Spruces can be pruned, but not a lot.
Only the last two years' growth actively produces food, so if you prune past the "two year point", you're pruning into non-productive wood, and the branch will die back to its parent stem.
Since the average growth rate of a healthy spruce is 8-12" per year, this means you can only safely reduce the overall length of any one branch by a little bit. Even then, you may not get new buds breaking at the tip of the branch, so it's still iffy.
That being said, you can painlessly (to the tree) slow down the growth rate of a spruce, or a pine for that matter, by removing up to one half of the "candle" that forms in the spring. The candle is the elongation of the branch end, from which the needles emerge.
Since it looks like a candle in this stage, we calls it like we sees it. By nipping back the candles, you'll not only keep the tree smaller longer, but it'll keep the tree fuller in appearance.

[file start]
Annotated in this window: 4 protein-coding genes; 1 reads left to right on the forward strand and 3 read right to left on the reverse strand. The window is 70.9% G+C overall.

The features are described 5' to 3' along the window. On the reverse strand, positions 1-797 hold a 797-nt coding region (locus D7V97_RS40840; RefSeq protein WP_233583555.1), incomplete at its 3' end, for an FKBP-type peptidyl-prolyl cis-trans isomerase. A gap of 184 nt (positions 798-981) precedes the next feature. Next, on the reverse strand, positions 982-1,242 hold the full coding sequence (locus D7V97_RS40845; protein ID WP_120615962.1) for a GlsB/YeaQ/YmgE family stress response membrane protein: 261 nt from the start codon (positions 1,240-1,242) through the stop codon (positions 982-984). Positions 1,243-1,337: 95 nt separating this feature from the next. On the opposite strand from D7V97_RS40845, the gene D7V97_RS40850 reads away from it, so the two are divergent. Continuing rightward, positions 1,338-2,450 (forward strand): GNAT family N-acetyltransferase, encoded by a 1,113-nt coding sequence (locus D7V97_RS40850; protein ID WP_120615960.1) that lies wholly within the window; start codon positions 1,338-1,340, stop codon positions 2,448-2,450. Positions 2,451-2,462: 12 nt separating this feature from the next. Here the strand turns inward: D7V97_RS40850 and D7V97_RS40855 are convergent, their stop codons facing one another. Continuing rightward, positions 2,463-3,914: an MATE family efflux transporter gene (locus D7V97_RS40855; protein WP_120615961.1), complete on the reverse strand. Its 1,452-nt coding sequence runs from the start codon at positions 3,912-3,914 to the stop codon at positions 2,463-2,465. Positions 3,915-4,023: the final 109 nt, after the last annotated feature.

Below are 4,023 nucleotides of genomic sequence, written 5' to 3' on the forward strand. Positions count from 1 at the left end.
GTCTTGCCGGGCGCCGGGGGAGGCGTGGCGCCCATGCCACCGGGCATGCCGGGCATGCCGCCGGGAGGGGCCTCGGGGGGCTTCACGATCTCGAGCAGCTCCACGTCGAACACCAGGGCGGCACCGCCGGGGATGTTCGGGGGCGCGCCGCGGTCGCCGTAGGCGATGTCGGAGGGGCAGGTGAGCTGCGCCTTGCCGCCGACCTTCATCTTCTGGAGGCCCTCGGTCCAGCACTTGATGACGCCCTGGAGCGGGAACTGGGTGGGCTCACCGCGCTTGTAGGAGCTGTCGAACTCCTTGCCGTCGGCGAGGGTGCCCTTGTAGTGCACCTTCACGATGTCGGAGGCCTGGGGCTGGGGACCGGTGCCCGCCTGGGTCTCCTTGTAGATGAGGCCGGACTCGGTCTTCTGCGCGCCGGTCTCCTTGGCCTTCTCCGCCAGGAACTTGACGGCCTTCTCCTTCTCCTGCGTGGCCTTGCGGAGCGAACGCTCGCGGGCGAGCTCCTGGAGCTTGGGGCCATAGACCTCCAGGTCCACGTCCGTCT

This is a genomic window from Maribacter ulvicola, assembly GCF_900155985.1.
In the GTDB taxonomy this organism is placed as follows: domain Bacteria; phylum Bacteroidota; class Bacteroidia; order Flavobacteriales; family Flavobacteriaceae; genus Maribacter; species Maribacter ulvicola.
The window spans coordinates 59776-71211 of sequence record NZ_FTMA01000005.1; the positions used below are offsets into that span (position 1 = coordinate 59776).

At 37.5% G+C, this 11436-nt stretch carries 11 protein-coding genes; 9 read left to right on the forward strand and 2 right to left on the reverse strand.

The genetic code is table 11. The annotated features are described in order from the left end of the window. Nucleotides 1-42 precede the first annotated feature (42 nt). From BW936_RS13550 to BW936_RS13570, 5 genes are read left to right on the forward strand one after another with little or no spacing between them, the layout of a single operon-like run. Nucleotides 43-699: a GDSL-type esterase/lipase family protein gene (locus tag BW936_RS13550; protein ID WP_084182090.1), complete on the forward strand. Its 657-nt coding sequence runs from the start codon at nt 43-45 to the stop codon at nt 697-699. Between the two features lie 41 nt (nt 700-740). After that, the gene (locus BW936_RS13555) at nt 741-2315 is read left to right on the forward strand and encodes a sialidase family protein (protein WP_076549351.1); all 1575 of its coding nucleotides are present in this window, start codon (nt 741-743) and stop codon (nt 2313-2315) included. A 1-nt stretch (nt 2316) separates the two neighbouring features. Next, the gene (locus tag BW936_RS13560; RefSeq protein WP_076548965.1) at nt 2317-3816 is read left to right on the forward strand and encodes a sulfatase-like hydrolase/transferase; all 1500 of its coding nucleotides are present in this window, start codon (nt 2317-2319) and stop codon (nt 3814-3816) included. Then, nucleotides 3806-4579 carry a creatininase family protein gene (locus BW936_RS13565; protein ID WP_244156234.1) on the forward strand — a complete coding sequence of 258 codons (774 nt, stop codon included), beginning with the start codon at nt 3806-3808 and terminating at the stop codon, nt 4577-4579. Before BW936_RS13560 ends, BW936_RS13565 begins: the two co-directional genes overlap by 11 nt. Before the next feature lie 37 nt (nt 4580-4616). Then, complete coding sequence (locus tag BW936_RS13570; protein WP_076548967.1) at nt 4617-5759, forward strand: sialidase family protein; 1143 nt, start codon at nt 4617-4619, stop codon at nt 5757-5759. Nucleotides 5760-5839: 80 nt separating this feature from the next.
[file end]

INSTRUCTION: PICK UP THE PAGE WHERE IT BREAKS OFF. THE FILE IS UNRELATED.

This pruning practice is best started while the tree is young (small) and kept up. If you stop, the tree will revert to its normal growth pattern, and thin out in appearance over time.
It's best to wait until the candles are as close to fully elongated as possible but before the needles unfurl, typically mid to late June in the Cleveland area. A hand pruner or long-handled lopper will do the trick. The scissors-type head is better than the anvil type.
If you need to remove branches because they are encroaching on a driveway or the house, try "tipping" them back a bit first. If this isn't adequate, you may need to remove the whole branch, or a side branch or two (or three or four or...).
When removing a branch, don't just cut it in the middle somewhere, or leave a stub. It'll probably just die on you anyway, plus it won't look good either. It's generally better to cut the branch back to its parent stem, or at least to a side branch, and make a clean cut of it.
The tree will close a cut of this type over more rapidly and better than if you leave a stub.
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